Shortly after taking the top job at J.C. Penney Co. last fall, Chief Executive Ron Johnson signed up for the company's email alerts. He was shocked by what landed in his inbox.
The former Apple Inc. retail executive was deluged by sales announcements, sometimes two a day. He and his team counted 590 separate sales last year. They didn't bring in shoppersâ€”Mr. Johnson's team found the average customer purchased only four times a yearâ€”but they did crush prices. Alarmingly, he learned nearly three-quarters of Penney's products sold at discounts of 50% or more.
Three months into the job, J.C. Penney Chief Executive Ron Johnson is planning a far-reaching but risky overhaul of the ...view middle of the document...
The center of the storeâ€”where department stores typically concentrate cosmetics, accessories and other high-margin impulse buysâ€”will be turned into a "Town Square," where shoppers can hang out amid seasonal events and other attractions.
Floor space will be carved into as many as 100 "stores within a store"â€”including branded spaces like "Martha Stewart's Kitchen," space for the company's Liz Claiborne line, and thematic stores geared toward seasons and trends.
"Some may call it crazy, but I don't think there is an alternative," Mr. Johnson said in an interview. "In an Internet age where you can have exactly what you want with one keyword, people won't tolerate big stores. You have to break it down for them."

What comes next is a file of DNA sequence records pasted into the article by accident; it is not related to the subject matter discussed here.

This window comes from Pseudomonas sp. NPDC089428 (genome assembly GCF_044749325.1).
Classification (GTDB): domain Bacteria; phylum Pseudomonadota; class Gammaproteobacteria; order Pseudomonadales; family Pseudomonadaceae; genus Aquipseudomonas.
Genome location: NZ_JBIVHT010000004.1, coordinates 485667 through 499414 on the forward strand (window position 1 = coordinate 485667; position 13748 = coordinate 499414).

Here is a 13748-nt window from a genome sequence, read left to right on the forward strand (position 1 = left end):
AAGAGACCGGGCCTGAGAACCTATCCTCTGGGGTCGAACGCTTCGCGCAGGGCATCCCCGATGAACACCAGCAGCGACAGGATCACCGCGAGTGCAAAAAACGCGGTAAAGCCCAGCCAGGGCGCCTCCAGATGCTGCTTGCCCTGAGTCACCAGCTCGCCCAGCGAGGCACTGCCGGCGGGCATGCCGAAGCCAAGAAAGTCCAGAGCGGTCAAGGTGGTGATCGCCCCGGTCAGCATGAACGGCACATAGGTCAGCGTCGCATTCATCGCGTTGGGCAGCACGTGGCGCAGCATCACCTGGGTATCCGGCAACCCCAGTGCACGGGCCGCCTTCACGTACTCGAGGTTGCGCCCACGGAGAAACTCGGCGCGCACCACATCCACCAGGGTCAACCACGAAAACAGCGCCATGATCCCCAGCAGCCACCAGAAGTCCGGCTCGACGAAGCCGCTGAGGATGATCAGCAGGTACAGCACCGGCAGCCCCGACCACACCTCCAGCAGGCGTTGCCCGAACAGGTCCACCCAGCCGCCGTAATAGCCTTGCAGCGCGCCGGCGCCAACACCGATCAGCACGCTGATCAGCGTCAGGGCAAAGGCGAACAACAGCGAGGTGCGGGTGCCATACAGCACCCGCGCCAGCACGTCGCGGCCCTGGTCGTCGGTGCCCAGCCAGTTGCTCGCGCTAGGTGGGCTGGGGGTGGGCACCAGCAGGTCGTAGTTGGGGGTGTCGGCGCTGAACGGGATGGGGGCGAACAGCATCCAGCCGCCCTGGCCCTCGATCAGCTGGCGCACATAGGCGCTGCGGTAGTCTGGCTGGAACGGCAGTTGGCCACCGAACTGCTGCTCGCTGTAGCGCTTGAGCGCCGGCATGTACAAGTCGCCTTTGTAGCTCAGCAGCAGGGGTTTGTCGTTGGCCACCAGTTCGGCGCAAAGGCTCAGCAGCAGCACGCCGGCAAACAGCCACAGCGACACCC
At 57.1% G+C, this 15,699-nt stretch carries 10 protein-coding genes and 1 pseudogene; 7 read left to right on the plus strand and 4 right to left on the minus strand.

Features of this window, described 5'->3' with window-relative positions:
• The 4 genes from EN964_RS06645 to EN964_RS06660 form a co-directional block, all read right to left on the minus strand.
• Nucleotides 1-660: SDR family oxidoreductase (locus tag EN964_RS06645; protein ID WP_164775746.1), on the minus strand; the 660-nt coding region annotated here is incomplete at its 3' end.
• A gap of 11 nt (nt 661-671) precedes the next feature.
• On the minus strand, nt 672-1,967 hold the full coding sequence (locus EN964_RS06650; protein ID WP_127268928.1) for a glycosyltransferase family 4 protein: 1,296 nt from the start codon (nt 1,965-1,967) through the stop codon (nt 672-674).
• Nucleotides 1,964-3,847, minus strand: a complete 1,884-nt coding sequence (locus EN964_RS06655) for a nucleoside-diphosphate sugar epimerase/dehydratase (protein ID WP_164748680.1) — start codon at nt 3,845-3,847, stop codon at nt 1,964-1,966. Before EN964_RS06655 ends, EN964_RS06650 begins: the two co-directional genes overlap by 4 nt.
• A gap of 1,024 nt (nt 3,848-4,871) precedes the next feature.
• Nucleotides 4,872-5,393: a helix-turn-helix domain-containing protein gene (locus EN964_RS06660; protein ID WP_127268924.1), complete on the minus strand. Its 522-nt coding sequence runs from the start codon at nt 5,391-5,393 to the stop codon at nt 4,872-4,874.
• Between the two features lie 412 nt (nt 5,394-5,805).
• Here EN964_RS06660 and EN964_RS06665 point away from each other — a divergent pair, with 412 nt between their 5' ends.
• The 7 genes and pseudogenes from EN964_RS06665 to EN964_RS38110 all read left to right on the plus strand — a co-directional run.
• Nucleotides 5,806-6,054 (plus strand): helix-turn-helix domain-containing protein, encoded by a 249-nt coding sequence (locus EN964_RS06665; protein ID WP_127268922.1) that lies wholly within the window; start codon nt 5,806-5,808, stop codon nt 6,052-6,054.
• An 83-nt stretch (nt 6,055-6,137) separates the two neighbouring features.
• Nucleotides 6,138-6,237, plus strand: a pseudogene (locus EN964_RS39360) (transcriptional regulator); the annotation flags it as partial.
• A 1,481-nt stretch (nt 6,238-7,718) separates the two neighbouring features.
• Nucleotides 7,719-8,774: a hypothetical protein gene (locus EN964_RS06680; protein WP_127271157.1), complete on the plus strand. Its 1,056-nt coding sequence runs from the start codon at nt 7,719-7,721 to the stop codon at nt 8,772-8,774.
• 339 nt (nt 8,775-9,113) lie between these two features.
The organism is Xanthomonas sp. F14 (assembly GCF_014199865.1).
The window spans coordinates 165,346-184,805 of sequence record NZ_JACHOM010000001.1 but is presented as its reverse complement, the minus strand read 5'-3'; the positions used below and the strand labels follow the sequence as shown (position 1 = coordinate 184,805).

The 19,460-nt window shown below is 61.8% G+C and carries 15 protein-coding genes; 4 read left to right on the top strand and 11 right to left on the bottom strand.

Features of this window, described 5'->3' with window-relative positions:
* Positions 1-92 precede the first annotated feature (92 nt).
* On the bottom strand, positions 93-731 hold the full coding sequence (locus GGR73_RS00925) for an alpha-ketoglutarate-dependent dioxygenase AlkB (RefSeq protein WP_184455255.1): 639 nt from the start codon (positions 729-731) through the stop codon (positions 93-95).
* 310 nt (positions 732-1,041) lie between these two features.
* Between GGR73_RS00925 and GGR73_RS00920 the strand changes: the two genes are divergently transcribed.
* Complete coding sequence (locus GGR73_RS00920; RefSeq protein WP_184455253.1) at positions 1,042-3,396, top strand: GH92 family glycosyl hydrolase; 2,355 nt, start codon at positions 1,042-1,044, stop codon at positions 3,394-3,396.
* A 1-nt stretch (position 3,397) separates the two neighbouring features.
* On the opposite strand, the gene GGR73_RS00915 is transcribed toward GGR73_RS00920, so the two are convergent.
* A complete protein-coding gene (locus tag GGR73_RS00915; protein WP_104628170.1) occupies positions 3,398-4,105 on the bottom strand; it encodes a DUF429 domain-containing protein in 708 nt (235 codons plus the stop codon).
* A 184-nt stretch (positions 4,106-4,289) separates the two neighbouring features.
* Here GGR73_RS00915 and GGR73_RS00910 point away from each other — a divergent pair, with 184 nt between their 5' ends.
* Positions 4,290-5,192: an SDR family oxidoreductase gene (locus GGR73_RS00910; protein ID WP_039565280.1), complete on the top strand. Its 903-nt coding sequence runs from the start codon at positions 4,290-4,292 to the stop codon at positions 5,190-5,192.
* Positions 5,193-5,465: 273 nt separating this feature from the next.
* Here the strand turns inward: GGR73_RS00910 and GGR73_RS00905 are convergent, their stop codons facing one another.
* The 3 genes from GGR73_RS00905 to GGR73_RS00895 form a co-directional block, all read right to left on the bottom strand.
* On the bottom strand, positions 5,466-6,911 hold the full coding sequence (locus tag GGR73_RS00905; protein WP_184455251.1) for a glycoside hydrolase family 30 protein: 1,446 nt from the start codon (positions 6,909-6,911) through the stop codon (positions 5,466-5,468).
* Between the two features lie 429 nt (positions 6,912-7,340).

But overhauling the chain's fleet of 1,100 stores will pose costly challenges, and consumers have been reluctant to spend without the incentive of big markdowns.
Penney has been battered in recent years by competition from rivals like Macy's Inc. and Kohl's Corp. Under former Chief Executive Myron Ullman, Penney shed its catalog business and invested in exclusive brands and partnerships with hot sellers like fast-fashion line Mango and Sephora cosmetics. But it continued to struggle with lackluster sales and the need to discount heavily to clear merchandise.
At an interview at the Plano, Texas, headquarters last week, Mr. Johnson said he determined that the store's initial prices needed to be realigned with what customers feel comfortable paying. Beginning in February, Penney will lower the initial price for items by about 40% from where they start now.
He also plans to sharply reduce the number of promotions. Penney will pick a number of in-season items that will be on sale for an entire month. It will have two clearance sales, on the first and third Fridays of the month, called "Best Price Fridays," an idea he picked up while working at Mervyn's, a now-defunct regional department store. Prices will be expressed in flat dollar amounts without cents.
Penney plans to spend $80 million a month on the program.
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The move is risky, as shoppers have become rabid bargain hunters. But the old strategy wasn't working. Sales at stores open at least a year, a key measure of a retailer's ability to draw customers, rose a thin 0.7% in the 11 months through December, down from a 2.7% increase the year before and well behind Macy's 5.4% gain.
A poor holiday showing led Penney to sharply cut its profit outlook for the fourth quarter. Its shares are up about 6.7% in the past year, but that's compared with Macy's gain of nearly 47%. On Wednesday, Penney's shares fell 1%. Macy's fell 3.1%.
Department stores increasingly are setting up "stores in a store" and carving out areas for specific brands....